Date of Award
Master of Arts
Dr. Angela M. Moe
Masters Thesis-Open Access
This research began its evolution as i began with an interest in societal responses to domestic violence. I was curious about protective orders, as they seem to be relied upon heavily by our legal system. As one of the primary responses to domestic violence, I wanted to know whether this type of response was meeting the needs of petitioners. As I read the literature and formed research questions, it became clear that in order to answer the questions I had, I would need to go to the victims themselves. They would be the best source of information on the role of the protective order process in their lives.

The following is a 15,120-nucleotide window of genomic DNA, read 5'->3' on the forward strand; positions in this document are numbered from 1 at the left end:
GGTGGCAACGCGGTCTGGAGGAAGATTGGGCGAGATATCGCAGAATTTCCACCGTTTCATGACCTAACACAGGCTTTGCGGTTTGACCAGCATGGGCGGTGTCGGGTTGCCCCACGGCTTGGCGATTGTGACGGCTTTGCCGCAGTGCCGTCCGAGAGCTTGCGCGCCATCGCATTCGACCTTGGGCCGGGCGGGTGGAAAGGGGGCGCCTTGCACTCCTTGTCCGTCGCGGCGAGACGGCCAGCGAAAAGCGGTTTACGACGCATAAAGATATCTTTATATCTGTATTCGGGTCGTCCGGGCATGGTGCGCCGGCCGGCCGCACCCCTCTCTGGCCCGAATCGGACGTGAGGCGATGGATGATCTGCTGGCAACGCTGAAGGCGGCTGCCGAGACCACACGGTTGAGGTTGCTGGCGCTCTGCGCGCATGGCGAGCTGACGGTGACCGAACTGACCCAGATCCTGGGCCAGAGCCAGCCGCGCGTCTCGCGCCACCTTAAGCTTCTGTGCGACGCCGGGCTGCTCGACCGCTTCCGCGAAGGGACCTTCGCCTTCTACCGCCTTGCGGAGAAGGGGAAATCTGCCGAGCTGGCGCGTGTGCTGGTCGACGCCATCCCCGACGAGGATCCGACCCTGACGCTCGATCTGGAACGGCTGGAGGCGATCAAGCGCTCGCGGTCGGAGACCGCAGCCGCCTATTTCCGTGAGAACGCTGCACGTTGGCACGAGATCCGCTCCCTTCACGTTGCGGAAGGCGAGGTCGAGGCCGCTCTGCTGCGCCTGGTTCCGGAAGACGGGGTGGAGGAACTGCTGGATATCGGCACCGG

Data for this project were collected in the form of 17 semi-structured interviews of female victims of domestic violence who had, at one time, applied for a protective order in response to a physically violent intimate partner (they did not need to have completed it). Subjects were solicited for participation with cooperation of the Domestic and Sexual Assault Outreach Center in Fort Dodge, Iowa. Results affirm previous publications in the area of domestic violence in regard to motivations for protective order filing as well as outcomes thereof. The exploratory results also raise new issues related to rural filing as well as the possible effects of a shelter and counseling programs that emphasize education of victims as well as the larger communities.
Ketter, "The Protective Order Process as a Victim Empowering Response to Domestic Violence: An Investigation in a Rural Iowa Setting" (2006). Master's Theses. 4150.